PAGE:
Zero-Emission Vehicles & Net Zero Communities: The Link

January 6, 2023

KFA Zero Emissions Vehiclces Blog

Canada recently announced new sales mandates for zero-emission vehicles. At least 20% of new vehicles sold in Canada are to be zero emissions by 2026, 60% by 2030 and 100% by 2035. Many manufacturers have already set ambitious targets for electric vehicle (EV) production.

EVs are an important technology to decarbonize road transportation which contributes 82% of transportation-related greenhouse gas emissions (GHG) in Canada. This represents 21% of total Canadian GHG emissions. However, the success of this pathway to net zero for the transportation sector depends on how electricity is generated. If electricity is generated from fossil fuels, as it is to some degree in most regions in Canada, then emissions are simply moved upstream. The production of EVs is also not free of emissions. Indirectly, energy goes into the production of steel, plastics, glass and batteries which is still primarily fossil fuels.

Not surprisingly,  community energy plans find the transportation sector is the largest contributor to GHG emissions in most communities. In addition to the electrification of transportation, three other measures are available to communities to reduce emissions from this sector. 

  • Reduce average trip length by building more compact and complete communities where people do not have to travel as far to live, work, or play regardless of the mode of their transportation.
  • Promote active transportation by investing in infrastructure that will make it safer and more convenient for people to choose to walk or cycle.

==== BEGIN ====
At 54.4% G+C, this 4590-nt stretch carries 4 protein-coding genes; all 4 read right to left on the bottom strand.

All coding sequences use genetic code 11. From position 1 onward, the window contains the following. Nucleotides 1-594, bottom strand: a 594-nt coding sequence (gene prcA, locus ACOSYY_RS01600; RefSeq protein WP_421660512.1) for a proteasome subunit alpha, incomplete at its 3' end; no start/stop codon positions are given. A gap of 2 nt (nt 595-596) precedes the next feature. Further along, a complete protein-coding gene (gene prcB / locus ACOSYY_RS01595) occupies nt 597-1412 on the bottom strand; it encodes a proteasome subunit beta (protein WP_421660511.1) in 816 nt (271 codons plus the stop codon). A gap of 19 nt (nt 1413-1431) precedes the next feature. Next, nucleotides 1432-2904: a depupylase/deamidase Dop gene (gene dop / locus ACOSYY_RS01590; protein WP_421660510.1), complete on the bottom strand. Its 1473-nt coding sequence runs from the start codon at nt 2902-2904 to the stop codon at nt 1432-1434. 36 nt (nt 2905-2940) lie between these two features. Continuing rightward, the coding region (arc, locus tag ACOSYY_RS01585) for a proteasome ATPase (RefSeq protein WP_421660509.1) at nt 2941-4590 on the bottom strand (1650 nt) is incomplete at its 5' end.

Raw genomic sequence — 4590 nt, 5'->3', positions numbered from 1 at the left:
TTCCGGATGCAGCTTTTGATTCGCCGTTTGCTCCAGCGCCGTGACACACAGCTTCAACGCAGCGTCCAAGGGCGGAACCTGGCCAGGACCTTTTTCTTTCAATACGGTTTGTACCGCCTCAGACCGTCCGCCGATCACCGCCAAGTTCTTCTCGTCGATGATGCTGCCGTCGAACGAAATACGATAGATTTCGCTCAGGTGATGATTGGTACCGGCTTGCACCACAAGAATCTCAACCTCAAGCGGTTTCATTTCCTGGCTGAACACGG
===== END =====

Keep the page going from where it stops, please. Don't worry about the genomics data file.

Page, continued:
• Invest in public transportation to make it a convenient choice for people.

The rapid transition to electric vehicles (EVs) will have implications for municipal land use planning, zoning by-laws and permitting. Municipal EV strategies help to smooth the transition, ensuring charging station availability and equitable access to the benefits of EVs which include improved local  air quality and reduced noise, as well as attracting EV-industry investment and jobs, among other opportunities.

What can you do as a consumer? Buy an EV? Yes, if you can. But also buy a smaller car. Despite fuel efficiency improvements across all vehicle classes, road transportation GHG emissions in Canada grew by 19% between 2005 and 2018. High fuel consumption levels reflect a growing share of SUVs and pick-up trucks in Canada. The share of SUV/pick-up trucks sales grew from 33% in 2005 to 67% in 2019. This is the highest in the world and nearly one quarter above the global average. We can choose not to waste the energy (electricity included) and materials associated with transporting nearly two tons of metal to move (usually) a single person. Even the average weight of new personal vehicles in Canada has increased and is 20% above the global average.

(Source: International Energy Agency)